Western cowboy hats have a wide brim that protects them from the sun and rain. They also come in handy when waiting on the sidelines to compete to fan yourself on a hot day.

Western riding embodies the rough and sturdy country boy or girl image of a cowboy who rides off into the sunset. To live up to the western tradition and imagery, young western riders often disregard safety issues and stick to western cowboy hats as their preferred choice.

It does not mean western riders think they are invincible but rather that they refuse to wear helmets out of tradition, culture, and image. However, some western riders ignore the danger in horseback riding without a safety helmet.

Horseback Riding Without a Safety Helmet is not Safe

Some youngsters often feel that they are invincible and partake in dangerous horse sports without a care in the world. Young western riders are more at risk of injury simply because they lack the experience of an older horse rider and are more likely to be injured.

Traumatic brain injury occurs in people of all ages, typically competing in dangerous sports like horseback riding.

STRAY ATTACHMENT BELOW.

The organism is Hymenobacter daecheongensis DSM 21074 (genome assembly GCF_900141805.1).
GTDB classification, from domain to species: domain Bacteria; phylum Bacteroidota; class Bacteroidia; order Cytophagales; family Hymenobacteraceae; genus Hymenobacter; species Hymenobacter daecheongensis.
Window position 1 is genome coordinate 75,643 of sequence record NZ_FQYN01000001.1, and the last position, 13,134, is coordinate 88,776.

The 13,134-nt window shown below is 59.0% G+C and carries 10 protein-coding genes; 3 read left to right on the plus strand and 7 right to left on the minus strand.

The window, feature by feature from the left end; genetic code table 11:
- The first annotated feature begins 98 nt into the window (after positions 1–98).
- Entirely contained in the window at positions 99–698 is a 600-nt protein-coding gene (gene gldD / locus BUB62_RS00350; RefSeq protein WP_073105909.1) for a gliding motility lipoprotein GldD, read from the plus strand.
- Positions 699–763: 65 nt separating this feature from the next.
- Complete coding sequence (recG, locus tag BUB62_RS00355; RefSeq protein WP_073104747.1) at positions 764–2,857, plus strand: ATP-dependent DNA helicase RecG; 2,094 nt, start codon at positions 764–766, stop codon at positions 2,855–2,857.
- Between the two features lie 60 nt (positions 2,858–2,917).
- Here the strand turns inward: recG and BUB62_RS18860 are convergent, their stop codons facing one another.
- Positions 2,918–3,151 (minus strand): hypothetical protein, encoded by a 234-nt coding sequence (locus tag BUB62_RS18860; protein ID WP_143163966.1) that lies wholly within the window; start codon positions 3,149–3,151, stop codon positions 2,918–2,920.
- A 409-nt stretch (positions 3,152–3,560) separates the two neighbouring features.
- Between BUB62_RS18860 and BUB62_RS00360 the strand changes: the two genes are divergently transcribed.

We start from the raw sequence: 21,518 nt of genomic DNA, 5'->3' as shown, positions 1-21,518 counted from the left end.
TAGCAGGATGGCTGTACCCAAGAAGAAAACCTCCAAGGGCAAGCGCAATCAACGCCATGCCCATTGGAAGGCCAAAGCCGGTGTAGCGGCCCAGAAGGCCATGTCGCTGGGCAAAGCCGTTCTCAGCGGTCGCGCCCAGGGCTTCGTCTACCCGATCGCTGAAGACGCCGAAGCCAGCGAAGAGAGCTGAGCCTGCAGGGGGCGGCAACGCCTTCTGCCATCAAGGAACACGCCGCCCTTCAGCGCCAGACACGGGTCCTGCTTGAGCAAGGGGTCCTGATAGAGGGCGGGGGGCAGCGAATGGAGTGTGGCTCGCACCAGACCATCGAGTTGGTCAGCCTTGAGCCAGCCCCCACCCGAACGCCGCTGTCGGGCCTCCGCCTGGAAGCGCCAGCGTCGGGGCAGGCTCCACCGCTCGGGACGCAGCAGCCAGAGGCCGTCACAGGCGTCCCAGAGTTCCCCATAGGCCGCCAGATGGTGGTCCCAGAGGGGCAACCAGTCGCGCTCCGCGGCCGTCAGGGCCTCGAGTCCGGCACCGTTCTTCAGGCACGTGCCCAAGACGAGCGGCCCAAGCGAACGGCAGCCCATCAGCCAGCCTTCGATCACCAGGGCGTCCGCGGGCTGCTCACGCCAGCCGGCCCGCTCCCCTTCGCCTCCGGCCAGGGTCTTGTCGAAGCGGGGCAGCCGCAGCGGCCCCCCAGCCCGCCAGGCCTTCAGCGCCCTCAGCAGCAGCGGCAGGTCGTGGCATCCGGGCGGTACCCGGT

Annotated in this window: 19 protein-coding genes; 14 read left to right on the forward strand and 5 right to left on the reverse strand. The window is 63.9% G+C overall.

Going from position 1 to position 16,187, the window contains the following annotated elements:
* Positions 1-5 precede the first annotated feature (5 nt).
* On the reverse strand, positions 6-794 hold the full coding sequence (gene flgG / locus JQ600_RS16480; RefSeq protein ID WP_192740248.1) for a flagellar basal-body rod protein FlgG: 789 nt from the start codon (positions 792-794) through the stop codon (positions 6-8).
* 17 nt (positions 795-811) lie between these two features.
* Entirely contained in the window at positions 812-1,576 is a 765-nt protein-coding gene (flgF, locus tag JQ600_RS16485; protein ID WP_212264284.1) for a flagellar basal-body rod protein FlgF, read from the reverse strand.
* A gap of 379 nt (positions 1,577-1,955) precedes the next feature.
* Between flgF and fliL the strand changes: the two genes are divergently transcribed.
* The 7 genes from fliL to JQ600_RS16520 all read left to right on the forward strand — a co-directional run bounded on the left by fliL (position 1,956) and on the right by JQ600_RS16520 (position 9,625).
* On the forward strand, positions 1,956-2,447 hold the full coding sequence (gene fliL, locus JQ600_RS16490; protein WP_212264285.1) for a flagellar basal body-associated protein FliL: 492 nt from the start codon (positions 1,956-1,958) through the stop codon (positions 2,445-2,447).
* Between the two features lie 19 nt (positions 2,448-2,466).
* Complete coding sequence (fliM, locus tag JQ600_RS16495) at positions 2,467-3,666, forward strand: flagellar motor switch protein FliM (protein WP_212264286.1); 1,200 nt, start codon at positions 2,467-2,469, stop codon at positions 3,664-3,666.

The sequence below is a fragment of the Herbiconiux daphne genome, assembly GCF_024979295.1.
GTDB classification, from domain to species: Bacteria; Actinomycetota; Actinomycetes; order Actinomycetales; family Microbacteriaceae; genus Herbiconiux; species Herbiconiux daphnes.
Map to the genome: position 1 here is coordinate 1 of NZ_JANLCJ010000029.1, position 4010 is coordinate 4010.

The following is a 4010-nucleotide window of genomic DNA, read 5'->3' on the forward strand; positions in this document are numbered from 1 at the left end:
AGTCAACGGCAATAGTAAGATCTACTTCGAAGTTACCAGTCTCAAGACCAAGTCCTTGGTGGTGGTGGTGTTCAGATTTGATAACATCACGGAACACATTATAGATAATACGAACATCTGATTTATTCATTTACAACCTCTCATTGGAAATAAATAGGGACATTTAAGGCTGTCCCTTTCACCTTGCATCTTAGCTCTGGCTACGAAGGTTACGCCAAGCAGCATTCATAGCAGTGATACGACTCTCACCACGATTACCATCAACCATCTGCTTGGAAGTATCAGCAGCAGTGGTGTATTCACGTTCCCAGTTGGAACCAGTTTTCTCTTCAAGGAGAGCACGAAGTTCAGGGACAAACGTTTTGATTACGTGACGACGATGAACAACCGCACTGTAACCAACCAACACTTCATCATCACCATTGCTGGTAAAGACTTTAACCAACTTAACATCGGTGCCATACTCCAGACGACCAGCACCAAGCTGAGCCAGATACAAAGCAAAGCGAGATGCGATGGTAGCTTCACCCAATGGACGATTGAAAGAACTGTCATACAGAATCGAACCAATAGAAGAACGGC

Serious head injury is the most common kind of injury experienced by equestrians. Head injuries are the leading cause of horseback riding-related deaths.

When a horse rider has fallen or is thrown from a horse without wearing a helmet, it does not necessarily mean they would die, but it could mean a life in a wheelchair with a lifelong disability.

A head injury-related to a horseback riding accident might leave you with intellectual impairment, physical disability, seizure disorder, and large hospital bills to mention a few.

As dashing as western-style riders look riding without an equestrian helmet, risking their health to portray an image or stick to a tradition isn’t very clever when it comes to safety. Western horseback riders who prefer to wear a cowboy hat continuously risk traumatic brain injuries every time they ride without a safety horse-riding helmet.